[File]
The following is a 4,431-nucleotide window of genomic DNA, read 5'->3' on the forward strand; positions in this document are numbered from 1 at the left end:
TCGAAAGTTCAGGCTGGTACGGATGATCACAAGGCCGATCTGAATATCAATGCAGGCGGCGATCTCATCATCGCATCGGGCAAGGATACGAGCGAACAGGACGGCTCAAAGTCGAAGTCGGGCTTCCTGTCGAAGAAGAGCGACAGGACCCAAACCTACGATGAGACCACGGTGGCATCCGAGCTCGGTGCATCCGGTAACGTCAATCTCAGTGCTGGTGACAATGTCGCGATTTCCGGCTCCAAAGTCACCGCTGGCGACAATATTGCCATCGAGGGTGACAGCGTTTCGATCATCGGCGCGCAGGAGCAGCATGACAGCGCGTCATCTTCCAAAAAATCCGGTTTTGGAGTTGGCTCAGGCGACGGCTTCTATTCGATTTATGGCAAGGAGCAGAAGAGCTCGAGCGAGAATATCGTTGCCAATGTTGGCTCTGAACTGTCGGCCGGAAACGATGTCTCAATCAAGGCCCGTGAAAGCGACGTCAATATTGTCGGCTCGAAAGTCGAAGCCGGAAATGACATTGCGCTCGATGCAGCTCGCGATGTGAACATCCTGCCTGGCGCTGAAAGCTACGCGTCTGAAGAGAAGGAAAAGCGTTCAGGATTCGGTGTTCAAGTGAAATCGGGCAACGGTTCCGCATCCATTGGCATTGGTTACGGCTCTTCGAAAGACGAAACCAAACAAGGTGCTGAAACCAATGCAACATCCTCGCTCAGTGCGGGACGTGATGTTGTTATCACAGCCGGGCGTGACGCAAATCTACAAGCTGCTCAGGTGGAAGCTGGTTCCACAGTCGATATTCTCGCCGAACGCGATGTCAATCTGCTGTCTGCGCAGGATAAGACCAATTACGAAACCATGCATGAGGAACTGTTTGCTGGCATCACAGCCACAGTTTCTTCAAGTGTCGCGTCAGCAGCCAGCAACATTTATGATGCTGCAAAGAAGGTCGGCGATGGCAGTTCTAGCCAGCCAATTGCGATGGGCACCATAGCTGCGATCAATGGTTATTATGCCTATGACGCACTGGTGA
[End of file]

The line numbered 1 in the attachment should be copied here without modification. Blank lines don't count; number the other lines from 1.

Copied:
The following is a 4,431-nucleotide window of genomic DNA, read 5'->3' on the forward strand; positions in this document are numbered from 1 at the left end: